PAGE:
may 2012

Yuja Wang: About Fantasia, an album of favorite encores, she explains: ‘I love all the pieces here. I've played them for so long that they've become a part of me. With each of these miniatures, I hope to capture an atmosphere, to create the vignette of a memory or a hope--like a haiku. An encore is something that is both ephemeral and truthful, a temporary mood reciprocated by the audience.’

Yuja's Fantasia: Quite Fantastic

By Janos Gereben

We are at the cusp of transition from one generation of pianists to another, but a name stands out as exception to clear distinction between grand old musicians and brilliant young talent. Yuja Wang doesn't fit into either of those (arbitrary) boxes.

At only 25, Yuja (she prefers to use her given name in second reference, the patronymic Wang not being distinctive enough) is an old soul, and seemingly in the vanguard for a long, long time. In fact, it has been a dozen years--half her life--that she has been winning international contests and hearts around the world, plus engagements with major orchestras, so she is neither a newcomer nor a member of the ancien régime. She is what she is, one of the finest pianists--and, importantly, musicians--of our time.

Behind the scenes of a video shoot for Yuja Wang’s Fantasia

And she has now produced her fourth Deutsche Grammophon CD, which is the subject of our sermon today. Fantasia follows Sonatas & Etudes (2009), Transformation (2010) and Rachmaninov (2011).

It is a varied, capricious, collection of miniatures, just a few minutes each, the longest being a 10-minute tribute to Mickey Mouse (please wait for the explanation). At any rate, quite a change since the large-scale collection of Transformation.

Almost all tracks come from Yuja's large storehouse of encores; she needs many because her recital audiences invariably demand--and almost always--receive them.

Yuja Wang, from Fantasia, ‘Danse Macabre’ by Camille Saint-Saëns, arranged by Franz Liszt & Vladimir Horowitz.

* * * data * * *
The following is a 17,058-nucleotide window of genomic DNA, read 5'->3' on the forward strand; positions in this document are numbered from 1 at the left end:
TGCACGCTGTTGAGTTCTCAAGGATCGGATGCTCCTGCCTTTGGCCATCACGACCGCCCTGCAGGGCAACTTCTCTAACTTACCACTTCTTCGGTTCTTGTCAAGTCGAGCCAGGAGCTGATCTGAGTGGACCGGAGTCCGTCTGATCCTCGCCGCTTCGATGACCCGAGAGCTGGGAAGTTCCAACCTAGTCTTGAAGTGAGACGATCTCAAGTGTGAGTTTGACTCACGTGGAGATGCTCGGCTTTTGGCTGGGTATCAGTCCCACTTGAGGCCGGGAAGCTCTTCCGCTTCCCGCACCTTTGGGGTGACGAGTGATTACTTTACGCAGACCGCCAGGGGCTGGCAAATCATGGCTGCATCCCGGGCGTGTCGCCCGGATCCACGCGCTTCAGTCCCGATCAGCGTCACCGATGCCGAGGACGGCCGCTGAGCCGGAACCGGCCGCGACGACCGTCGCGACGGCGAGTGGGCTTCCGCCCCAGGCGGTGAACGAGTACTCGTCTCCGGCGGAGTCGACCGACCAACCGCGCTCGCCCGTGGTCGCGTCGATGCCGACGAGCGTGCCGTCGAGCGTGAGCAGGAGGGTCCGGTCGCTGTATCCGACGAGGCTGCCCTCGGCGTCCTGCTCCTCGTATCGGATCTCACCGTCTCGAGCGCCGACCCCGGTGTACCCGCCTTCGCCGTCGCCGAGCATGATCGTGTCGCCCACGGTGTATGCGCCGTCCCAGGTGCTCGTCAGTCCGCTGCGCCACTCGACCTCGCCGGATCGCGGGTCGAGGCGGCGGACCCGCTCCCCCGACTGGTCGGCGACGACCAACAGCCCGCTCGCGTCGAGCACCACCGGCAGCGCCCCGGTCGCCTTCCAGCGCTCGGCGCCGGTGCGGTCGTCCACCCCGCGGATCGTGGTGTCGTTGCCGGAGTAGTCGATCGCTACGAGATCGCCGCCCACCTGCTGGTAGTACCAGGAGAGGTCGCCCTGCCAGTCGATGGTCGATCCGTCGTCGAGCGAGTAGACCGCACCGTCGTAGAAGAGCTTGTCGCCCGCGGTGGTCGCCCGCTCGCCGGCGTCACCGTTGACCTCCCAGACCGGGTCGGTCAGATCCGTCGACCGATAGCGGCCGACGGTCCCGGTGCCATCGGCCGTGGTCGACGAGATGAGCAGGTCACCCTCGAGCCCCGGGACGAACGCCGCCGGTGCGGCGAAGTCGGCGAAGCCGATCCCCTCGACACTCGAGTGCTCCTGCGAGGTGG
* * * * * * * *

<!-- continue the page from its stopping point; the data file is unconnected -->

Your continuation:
Four brief Rachmaninov pieces lead the way, played with unshowy brilliance, power and her usual complete authority over the keyboard. The stormy Étude-tableau in A Minor Op. 39 No. 6 is a grand calling card; Op. 39 No. 4 is swift, playful; Op. 39 No. 5 has a quiet, but persistent romantic sweep.

Élégie in E flat minor Op. 3 No. 1, wisely slipped in between No. 4 and No. 5, is meandering, Chopinesque, a change from the mood shared by the Étude-tableaux.

Scarlatti, a Yuja perennial, appears here only with the two-minute-long Sonata in G Major K. 455. It is an irresitible melodic cascade of pearls, and it is over before you can catch your breath.

Yuja Wang, Variations on a Theme from Bizet’s Carmen as arranged by Vladimir Horowitz. The studio version is included on Fantasia.

For contrast, the poignant Melody from Gluck's Orfeo ed Euridice follows, giving way to Albéniz's sweeping "Triana," from Iberia, Book II.

One of Yuja's heroes, Vladimir Horowitz, is responsible for two transcriptions: the Gypsy Song, from Bizet's Carmen, and the CD-closing virtuoso Dance macabre by Saint-Saëns (in Liszt's arrangement). The Carmen excerpt is marked "White House version" because it became famous in Horowitz's televised White House concert in 1978.

Yuja Wang, a snippet of Strauss' Tritsch-Tratsch-Polka Op. 241, from Fantasia.

There are many other cuts, including a superb collection of five Scriabin miniatures, but let's get back to Mickey Mouse. Everybody's favorite rodent will inevitably come to mind while listening to Yuja's tempestuous The Sorcerer's Apprentice, in Victor Staub's arrangement.

There is meaning behind the selection: Disney's Fantasia, writes Shirley Apthorp, "along with a performance of Swan Lake, was her first encounter with classical music as a child, and she always enjoys the frisson of recognition that runs through an audience when the familiar melody emerges."

classical voice

Published April 13, 2012 in San Francisco Classical Voice. The go-to place for classical music in the Bay Area, San Francisco Classical Voice was founded in 1998 byretiring San Francisco Chronicle classical-music critic Robert Commanday and San Francisco composer and philanthropist Gordon Getty. SFCV’s journalistic mission is to inspire and motivate people to attend, listen to, learn about, discuss and actively participate in the Bay Area's vast and varied classical music scene. Since its inception San Francisco Classical Voice has published more than 3,500 concert reviews of Bay Area classical music groups. In addition, the site publishes artist interviews; an events calendar; music news; a self-contained section, Kids & Families, that includes a calendar of family friendly events, notices of music education opportunities for children, reviews of kid friendly books and recordings and a Kids & Families podcast.